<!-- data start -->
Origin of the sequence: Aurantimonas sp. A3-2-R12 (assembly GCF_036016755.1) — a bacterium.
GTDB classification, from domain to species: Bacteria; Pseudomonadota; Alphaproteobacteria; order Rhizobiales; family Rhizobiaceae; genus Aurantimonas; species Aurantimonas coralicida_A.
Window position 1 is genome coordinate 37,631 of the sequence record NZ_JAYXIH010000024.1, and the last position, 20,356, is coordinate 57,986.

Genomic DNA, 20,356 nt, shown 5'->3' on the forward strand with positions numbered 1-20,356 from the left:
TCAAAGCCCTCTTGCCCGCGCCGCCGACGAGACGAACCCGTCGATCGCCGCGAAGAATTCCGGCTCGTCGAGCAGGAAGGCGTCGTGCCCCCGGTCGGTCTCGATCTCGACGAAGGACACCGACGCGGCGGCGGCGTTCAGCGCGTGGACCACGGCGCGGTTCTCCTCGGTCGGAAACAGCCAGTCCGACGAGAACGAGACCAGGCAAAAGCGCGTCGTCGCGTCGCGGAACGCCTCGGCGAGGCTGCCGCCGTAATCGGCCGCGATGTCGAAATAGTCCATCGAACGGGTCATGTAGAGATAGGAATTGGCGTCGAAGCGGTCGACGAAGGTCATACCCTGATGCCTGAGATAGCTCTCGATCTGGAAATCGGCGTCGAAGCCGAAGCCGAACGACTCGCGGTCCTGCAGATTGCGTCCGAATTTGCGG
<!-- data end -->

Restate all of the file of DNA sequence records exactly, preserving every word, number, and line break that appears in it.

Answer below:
Origin of the sequence: Aurantimonas sp. A3-2-R12 (assembly GCF_036016755.1) — a bacterium.
GTDB classification, from domain to species: Bacteria; Pseudomonadota; Alphaproteobacteria; order Rhizobiales; family Rhizobiaceae; genus Aurantimonas; species Aurantimonas coralicida_A.
Window position 1 is genome coordinate 37,631 of the sequence record NZ_JAYXIH010000024.1, and the last position, 20,356, is coordinate 57,986.

Genomic DNA, 20,356 nt, shown 5'->3' on the forward strand with positions numbered 1-20,356 from the left:
TCAAAGCCCTCTTGCCCGCGCCGCCGACGAGACGAACCCGTCGATCGCCGCGAAGAATTCCGGCTCGTCGAGCAGGAAGGCGTCGTGCCCCCGGTCGGTCTCGATCTCGACGAAGGACACCGACGCGGCGGCGGCGTTCAGCGCGTGGACCACGGCGCGGTTCTCCTCGGTCGGAAACAGCCAGTCCGACGAGAACGAGACCAGGCAAAAGCGCGTCGTCGCGTCGCGGAACGCCTCGGCGAGGCTGCCGCCGTAATCGGCCGCGATGTCGAAATAGTCCATCGAACGGGTCATGTAGAGATAGGAATTGGCGTCGAAGCGGTCGACGAAGGTCATACCCTGATGCCTGAGATAGCTCTCGATCTGGAAATCGGCGTCGAAGCCGAAGCCGAACGACTCGCGGTCCTGCAGATTGCGTCCGAATTTGCGG